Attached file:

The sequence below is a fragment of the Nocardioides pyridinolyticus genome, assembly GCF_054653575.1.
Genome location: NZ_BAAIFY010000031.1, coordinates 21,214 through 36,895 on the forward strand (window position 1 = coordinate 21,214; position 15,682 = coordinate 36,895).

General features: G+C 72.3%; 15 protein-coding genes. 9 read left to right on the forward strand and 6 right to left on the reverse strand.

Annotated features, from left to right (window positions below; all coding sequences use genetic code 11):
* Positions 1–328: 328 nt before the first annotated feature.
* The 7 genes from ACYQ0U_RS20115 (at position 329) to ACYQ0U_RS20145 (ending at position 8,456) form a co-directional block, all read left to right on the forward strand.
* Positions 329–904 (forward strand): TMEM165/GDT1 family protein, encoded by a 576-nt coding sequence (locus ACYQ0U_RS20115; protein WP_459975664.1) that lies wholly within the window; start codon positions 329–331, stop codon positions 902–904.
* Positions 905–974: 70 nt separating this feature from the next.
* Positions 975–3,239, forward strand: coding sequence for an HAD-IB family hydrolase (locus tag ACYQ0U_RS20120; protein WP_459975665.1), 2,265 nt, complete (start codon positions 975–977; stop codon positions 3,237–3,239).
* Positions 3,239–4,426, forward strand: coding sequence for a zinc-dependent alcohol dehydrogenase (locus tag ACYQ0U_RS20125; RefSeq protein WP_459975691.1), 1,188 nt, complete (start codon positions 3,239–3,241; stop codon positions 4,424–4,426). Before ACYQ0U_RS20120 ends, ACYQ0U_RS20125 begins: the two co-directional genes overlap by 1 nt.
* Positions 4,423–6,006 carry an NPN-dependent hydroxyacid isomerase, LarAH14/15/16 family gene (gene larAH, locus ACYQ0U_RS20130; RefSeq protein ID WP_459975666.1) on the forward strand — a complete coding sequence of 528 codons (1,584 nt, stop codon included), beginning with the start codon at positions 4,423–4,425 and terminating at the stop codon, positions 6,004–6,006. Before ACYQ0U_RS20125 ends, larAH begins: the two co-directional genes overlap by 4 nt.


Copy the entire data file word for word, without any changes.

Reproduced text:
The sequence below is a fragment of the Nocardioides pyridinolyticus genome, assembly GCF_054653575.1.
Genome location: NZ_BAAIFY010000031.1, coordinates 21,214 through 36,895 on the forward strand (window position 1 = coordinate 21,214; position 15,682 = coordinate 36,895).

General features: G+C 72.3%; 15 protein-coding genes. 9 read left to right on the forward strand and 6 right to left on the reverse strand.

Annotated features, from left to right (window positions below; all coding sequences use genetic code 11):
* Positions 1–328: 328 nt before the first annotated feature.
* The 7 genes from ACYQ0U_RS20115 (at position 329) to ACYQ0U_RS20145 (ending at position 8,456) form a co-directional block, all read left to right on the forward strand.
* Positions 329–904 (forward strand): TMEM165/GDT1 family protein, encoded by a 576-nt coding sequence (locus ACYQ0U_RS20115; protein WP_459975664.1) that lies wholly within the window; start codon positions 329–331, stop codon positions 902–904.
* Positions 905–974: 70 nt separating this feature from the next.
* Positions 975–3,239, forward strand: coding sequence for an HAD-IB family hydrolase (locus tag ACYQ0U_RS20120; protein WP_459975665.1), 2,265 nt, complete (start codon positions 975–977; stop codon positions 3,237–3,239).
* Positions 3,239–4,426, forward strand: coding sequence for a zinc-dependent alcohol dehydrogenase (locus tag ACYQ0U_RS20125; RefSeq protein WP_459975691.1), 1,188 nt, complete (start codon positions 3,239–3,241; stop codon positions 4,424–4,426). Before ACYQ0U_RS20120 ends, ACYQ0U_RS20125 begins: the two co-directional genes overlap by 1 nt.
* Positions 4,423–6,006 carry an NPN-dependent hydroxyacid isomerase, LarAH14/15/16 family gene (gene larAH, locus ACYQ0U_RS20130; RefSeq protein ID WP_459975666.1) on the forward strand — a complete coding sequence of 528 codons (1,584 nt, stop codon included), beginning with the start codon at positions 4,423–4,425 and terminating at the stop codon, positions 6,004–6,006. Before ACYQ0U_RS20125 ends, larAH begins: the two co-directional genes overlap by 4 nt.